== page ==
Vicuña under threat from climate change and rising wool prices - Supply Management

Vicuña under threat from climate change and rising wool prices

21 January 2016

Climate change puts some of the world’s most expensive luxury fabrics at risk.

The vicuña, a relative of the llama, is one of two wild South American camelids living in the puna (grassland) eco-region of the central Andes. Its fine, exceptionally warm wool is prized in the fashion industry. The animals are shorn only once every three years.

In 1974 it was designated as an endangered species when the population had dwindled to around 6,000. By 2009, according to the International Union for Conservation of Nature, the vicuña’s level of threat had been reduced, with the population grown to around 350,000.

To read the rest of this article you need to sign in:
Don't have an account? Register here

JOIN CIPS

Not a CIPS member? Why not join CIPS to access a full range of benefits, including:

  • Access all areas of the CIPS Knowledge on-line library including tools and templates and Supply Management stories.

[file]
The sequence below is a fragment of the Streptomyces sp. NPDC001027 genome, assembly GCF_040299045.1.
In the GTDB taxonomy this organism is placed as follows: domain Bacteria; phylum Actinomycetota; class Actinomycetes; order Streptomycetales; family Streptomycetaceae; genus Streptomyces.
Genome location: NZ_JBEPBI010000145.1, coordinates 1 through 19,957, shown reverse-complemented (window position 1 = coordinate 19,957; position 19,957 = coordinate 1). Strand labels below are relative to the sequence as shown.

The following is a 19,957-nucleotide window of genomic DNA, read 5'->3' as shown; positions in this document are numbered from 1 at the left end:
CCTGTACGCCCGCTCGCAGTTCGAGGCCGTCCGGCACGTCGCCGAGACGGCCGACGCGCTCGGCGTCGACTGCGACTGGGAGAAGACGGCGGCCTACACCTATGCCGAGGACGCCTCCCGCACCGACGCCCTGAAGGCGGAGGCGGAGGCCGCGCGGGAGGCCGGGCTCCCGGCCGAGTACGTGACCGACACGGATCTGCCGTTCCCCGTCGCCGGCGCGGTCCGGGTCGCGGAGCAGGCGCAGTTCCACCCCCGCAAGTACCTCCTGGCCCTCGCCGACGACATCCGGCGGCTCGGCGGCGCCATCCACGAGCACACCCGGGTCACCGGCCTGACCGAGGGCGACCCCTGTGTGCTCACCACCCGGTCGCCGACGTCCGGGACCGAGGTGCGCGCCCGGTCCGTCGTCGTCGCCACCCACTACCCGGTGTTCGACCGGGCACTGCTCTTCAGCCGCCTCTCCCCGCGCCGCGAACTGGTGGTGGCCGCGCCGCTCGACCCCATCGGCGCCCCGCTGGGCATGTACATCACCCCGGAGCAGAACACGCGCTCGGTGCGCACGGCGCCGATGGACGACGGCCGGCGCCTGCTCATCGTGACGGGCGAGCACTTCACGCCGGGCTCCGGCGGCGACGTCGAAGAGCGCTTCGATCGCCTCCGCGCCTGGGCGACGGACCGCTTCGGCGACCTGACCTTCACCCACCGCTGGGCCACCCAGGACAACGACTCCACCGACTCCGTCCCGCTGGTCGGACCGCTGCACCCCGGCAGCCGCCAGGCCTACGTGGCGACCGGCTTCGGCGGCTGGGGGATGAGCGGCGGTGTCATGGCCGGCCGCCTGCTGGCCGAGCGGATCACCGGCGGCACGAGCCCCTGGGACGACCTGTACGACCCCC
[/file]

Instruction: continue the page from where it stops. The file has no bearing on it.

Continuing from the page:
• Enhance your network and get connected to a global community of 120,000 in 150 countries.
  • Stay in touch and up to date through member only events and branch meetings.
  • Annual subscription to Supply Management magazine.
  • 10 per cent discount on all training courses, workshops, seminars and conferences.
  • Up to 15 per cent discount on books from the CIPS book store, including course books and a range of further reading text books.

And much more. Click here to join >

LATEST
JOBS
Marriss House, Hamilton Street, Birkenhead, Merseyside, CH41 5AL
£35,229 - £38,052
Wirral Council
To be agreed (currently we have sites in Cirencester, Cheltenham and Witney)
circa £40k per annum depending on kills and experience
Publica Group
SEARCH JOBS
CIPS Knowledge
Find out more with CIPS Knowledge:
  • best practice insights
  • guidance
  • tools and templates
GO TO CIPS KNOWLEDGE